BeanScene celebrates one of Australia’s longest operating coffee plantations, Skybury Coffee, and discovers how the next generation of MacLaughlin farmers is ready to adapt to the industry’s evolving coffee culture.
When Candy MacLaughlin was just a kid growing up on the family farm near Mareeba, Tropical North Queensland, the fields of coffee trees were her playground and workplace.
“I learned to drive a tractor before I learned to drive a car. Mum and my brothers would run the wet plant, dad would be on the harvester, and I would be hauling the coffee,” Skybury General Manager Candy MacLaughin recalls.
“Mum and dad fell into the coffee industry because of the love of the property rather than what it was growing. It was a real connection to land, and they loved the familiarity of the place, originally coming from South Africa. I think Dad saw the opportunity to grow something that wasn’t necessarily mainstream as well.”
Ian and Marion MacLaughin bought the farm as an established coffee plantation in 1987. They continued harvesting coffee for the next 11 years before diversification with red papaya was essential to retain staff and provide a steady income for the other 10 months of the year coffee wasn’t in production.
Out of the 38 blocks of land on the Skybury farm, 10 are dedicated to coffee, ranging from five to seven hectares each. Bourbon has traditionally been Skybury’s dominant varietal, but the farm is the process of transitioning to Catuai due to Bourbon’s fast-growing nature that results in a “really lanky, skinny tree that gets too big too quickly”.
The first Catuai block was planted in 2022, meaning it won’t be ready for harvest for another three years.
“[Catuai] is a dwarf tree and will suit us better thanks to our dual cropping. We can keep it in the ground longer because it won’t grow to the point where it’s no longer viable to use a machine to harvest it,” Candy says.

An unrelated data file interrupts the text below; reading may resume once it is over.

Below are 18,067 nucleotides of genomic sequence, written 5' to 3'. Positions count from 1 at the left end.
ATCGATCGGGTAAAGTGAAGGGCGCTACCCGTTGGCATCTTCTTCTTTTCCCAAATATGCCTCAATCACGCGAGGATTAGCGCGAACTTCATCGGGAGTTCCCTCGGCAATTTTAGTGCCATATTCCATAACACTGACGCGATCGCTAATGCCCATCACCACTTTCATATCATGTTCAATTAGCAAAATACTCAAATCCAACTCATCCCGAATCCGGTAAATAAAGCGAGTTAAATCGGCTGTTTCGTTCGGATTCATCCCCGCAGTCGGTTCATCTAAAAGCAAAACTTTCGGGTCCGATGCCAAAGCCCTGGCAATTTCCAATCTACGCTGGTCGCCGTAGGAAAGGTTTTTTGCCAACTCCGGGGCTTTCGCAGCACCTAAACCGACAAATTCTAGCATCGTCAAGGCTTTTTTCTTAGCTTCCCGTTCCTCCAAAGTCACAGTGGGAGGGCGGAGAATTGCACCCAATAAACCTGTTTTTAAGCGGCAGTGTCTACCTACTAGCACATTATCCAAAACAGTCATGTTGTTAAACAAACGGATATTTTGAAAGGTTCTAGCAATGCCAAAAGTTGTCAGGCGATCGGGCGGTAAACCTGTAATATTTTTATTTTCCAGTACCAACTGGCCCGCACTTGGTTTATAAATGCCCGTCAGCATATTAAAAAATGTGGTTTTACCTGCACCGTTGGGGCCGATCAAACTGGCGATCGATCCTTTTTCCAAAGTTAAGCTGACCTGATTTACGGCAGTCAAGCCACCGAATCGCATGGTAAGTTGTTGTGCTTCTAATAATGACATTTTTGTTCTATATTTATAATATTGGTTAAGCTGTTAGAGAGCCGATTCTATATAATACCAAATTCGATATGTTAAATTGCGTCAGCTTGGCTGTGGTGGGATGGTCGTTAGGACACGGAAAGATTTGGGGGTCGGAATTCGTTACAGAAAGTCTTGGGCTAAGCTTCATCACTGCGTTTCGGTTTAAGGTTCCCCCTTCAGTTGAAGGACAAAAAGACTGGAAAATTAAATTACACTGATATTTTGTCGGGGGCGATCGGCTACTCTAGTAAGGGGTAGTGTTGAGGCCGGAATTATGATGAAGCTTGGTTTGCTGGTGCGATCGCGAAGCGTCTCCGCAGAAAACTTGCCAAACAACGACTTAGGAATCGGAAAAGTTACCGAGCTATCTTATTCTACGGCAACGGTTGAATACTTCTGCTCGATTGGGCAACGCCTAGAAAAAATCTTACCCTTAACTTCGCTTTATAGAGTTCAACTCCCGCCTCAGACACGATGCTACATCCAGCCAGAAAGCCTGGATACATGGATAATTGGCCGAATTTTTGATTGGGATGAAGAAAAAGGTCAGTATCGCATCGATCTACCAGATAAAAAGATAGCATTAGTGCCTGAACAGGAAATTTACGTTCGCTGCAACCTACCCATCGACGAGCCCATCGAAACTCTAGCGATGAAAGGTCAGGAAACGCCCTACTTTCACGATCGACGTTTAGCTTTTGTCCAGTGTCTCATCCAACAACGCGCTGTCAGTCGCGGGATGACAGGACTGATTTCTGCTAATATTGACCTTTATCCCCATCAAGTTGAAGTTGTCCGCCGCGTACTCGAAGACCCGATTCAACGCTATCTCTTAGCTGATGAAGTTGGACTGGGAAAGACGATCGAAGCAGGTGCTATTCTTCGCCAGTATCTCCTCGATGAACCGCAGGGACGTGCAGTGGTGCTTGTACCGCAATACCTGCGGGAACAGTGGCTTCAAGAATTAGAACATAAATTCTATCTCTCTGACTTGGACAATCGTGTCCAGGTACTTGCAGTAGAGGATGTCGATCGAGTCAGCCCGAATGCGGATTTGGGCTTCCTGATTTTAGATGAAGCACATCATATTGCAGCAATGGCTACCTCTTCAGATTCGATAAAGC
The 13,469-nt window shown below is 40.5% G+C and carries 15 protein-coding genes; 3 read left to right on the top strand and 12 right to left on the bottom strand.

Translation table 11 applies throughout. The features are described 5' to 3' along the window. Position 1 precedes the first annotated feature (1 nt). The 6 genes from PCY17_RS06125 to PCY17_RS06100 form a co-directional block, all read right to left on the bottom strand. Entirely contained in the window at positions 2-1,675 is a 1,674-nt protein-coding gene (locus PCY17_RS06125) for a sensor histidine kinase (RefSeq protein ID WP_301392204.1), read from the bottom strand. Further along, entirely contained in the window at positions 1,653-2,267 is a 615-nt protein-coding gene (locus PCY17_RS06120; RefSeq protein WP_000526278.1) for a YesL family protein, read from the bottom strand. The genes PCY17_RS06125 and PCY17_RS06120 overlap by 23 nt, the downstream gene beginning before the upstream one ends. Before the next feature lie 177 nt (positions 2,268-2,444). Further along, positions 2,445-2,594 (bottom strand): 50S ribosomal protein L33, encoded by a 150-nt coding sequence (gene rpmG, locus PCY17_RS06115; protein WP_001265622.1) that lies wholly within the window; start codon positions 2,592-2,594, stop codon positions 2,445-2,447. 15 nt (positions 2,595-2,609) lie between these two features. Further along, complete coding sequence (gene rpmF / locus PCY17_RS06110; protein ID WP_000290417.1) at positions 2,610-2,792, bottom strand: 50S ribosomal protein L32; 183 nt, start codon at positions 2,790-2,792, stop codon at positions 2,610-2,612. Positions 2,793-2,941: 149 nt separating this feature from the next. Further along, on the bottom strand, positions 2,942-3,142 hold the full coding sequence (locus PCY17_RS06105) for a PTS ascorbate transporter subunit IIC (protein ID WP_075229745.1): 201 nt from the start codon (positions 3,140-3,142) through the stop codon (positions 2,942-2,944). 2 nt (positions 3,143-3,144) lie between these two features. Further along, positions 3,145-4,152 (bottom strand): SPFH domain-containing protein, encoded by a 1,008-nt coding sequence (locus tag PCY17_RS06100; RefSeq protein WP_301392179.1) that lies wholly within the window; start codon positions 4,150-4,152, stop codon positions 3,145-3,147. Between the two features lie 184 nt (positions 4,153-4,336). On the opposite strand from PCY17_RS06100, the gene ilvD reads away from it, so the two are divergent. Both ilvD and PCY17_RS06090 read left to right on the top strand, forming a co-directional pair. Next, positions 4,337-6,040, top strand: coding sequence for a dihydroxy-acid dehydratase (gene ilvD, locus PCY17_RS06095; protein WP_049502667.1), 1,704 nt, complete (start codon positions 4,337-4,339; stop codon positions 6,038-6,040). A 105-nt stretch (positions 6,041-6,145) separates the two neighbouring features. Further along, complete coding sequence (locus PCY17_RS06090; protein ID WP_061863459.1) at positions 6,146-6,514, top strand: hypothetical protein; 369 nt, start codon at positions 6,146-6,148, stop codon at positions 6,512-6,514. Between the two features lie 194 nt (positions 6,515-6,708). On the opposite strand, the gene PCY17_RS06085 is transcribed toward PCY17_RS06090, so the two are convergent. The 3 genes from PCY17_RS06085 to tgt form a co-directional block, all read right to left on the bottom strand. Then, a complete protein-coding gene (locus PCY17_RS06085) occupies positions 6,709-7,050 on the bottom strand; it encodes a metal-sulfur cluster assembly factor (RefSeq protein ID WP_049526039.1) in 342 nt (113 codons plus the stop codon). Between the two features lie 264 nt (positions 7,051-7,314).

“We farm very differently to other farms in Australia, specifically around coffee. We have an approach to being long-term sustainable, and very specific in terms of our land management. We find that by having a coffee crop that is only in the ground for three to four years, allows us to turn that tree back into the soil, which improves our carbon levels. We’re constantly changing the land that’s used for coffee and swapping it out for papaya.”
Ian and Marion adopted the dual cropping method 10 years ago after seeing how well the two crops worked together while on holiday in Brazil.
“Papaya has a lifespan of 18 months so if you plant the two crops together, one after another in a row, by the time the papaya is finished, the coffee trees are two years old and then you get a commercial crop on year three,” Candy says.
The papaya provides the shade that coffee trees thrive underneath. The other bonus of growing the two crops in thesame drill, Candy says, is that only 10 per cent more inputs of fertiliser (copper and caterpillar spray) and water are required. This results in better use of irrigation and not having to turn the soil as often.
“Where possible we’d rather rely on the natural ecosystem so we try to do a limited spray program. We know we’re doing a reasonable job in that space because come harvest time, the amount of insects we shake out of the trees is just incredible. There’s a micro ecosystem that exists within the coffee trees that benefits the soil structure. Because it’s left alone between harvest you get a real build-up of wildlife which is great, and it means you need to spray less [fertiliser],” Candy says.
The Skybury farm does a lot of work around carbon neutrality, which refers to how often soil is turned, and inter-row vegetation. Candy says it’s something Skybury will look at further within the next 12 months and start becoming part of its dialogue with customers.
“It might even be something that influences people’s buying choices as to what plantations they choose to support,” Candy says.
“I’ve also been told that some of the major [food and beverage] retailers are going to start using farm’s [carbon] credits to offset their own credits, so you will be given an advantage if you have that compliance already in place. The major players will ultimately dictate what happens on farm, whether we like it or no. It’s just the reality.”
Skybury embraces as much of the region’s natural resources as possible. It uses solar panels on its pump houses and all major infrastructure to offset electricity costs and implements water conservation, and erosion control.
It has also eliminated coffee waste on the farm by creating a skincare range with green coffee waste product and papaya seeds. The result is a lip balm and coffee seed oil created in collaboration with a local business.
Aside from the farm’s sustainable developments, Candy says Skybury’s biggest evolution has been understanding how to shift from being a large-scale coffee producer to one that does micro lots.